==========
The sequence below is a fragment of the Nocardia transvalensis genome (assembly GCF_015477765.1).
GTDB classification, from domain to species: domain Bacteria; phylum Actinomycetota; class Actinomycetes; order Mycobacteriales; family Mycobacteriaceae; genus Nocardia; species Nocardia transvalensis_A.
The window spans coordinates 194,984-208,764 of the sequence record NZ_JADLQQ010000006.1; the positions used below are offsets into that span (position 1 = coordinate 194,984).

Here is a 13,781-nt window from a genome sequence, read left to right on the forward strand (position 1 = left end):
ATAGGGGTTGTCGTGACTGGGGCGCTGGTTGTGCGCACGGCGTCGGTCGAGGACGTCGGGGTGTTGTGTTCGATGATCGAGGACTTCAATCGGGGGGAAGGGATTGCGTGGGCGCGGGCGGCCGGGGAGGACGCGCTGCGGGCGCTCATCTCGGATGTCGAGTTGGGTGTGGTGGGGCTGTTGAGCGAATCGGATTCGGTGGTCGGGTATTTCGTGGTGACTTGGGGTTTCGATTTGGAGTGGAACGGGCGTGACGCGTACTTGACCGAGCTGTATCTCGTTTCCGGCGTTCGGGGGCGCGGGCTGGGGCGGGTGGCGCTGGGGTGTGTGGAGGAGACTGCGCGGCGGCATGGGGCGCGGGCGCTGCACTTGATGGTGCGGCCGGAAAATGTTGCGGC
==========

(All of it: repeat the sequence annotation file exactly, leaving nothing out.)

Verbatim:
The sequence below is a fragment of the Nocardia transvalensis genome (assembly GCF_015477765.1).
GTDB classification, from domain to species: domain Bacteria; phylum Actinomycetota; class Actinomycetes; order Mycobacteriales; family Mycobacteriaceae; genus Nocardia; species Nocardia transvalensis_A.
The window spans coordinates 194,984-208,764 of the sequence record NZ_JADLQQ010000006.1; the positions used below are offsets into that span (position 1 = coordinate 194,984).

Here is a 13,781-nt window from a genome sequence, read left to right on the forward strand (position 1 = left end):
ATAGGGGTTGTCGTGACTGGGGCGCTGGTTGTGCGCACGGCGTCGGTCGAGGACGTCGGGGTGTTGTGTTCGATGATCGAGGACTTCAATCGGGGGGAAGGGATTGCGTGGGCGCGGGCGGCCGGGGAGGACGCGCTGCGGGCGCTCATCTCGGATGTCGAGTTGGGTGTGGTGGGGCTGTTGAGCGAATCGGATTCGGTGGTCGGGTATTTCGTGGTGACTTGGGGTTTCGATTTGGAGTGGAACGGGCGTGACGCGTACTTGACCGAGCTGTATCTCGTTTCCGGCGTTCGGGGGCGCGGGCTGGGGCGGGTGGCGCTGGGGTGTGTGGAGGAGACTGCGCGGCGGCATGGGGCGCGGGCGCTGCACTTGATGGTGCGGCCGGAAAATGTTGCGGC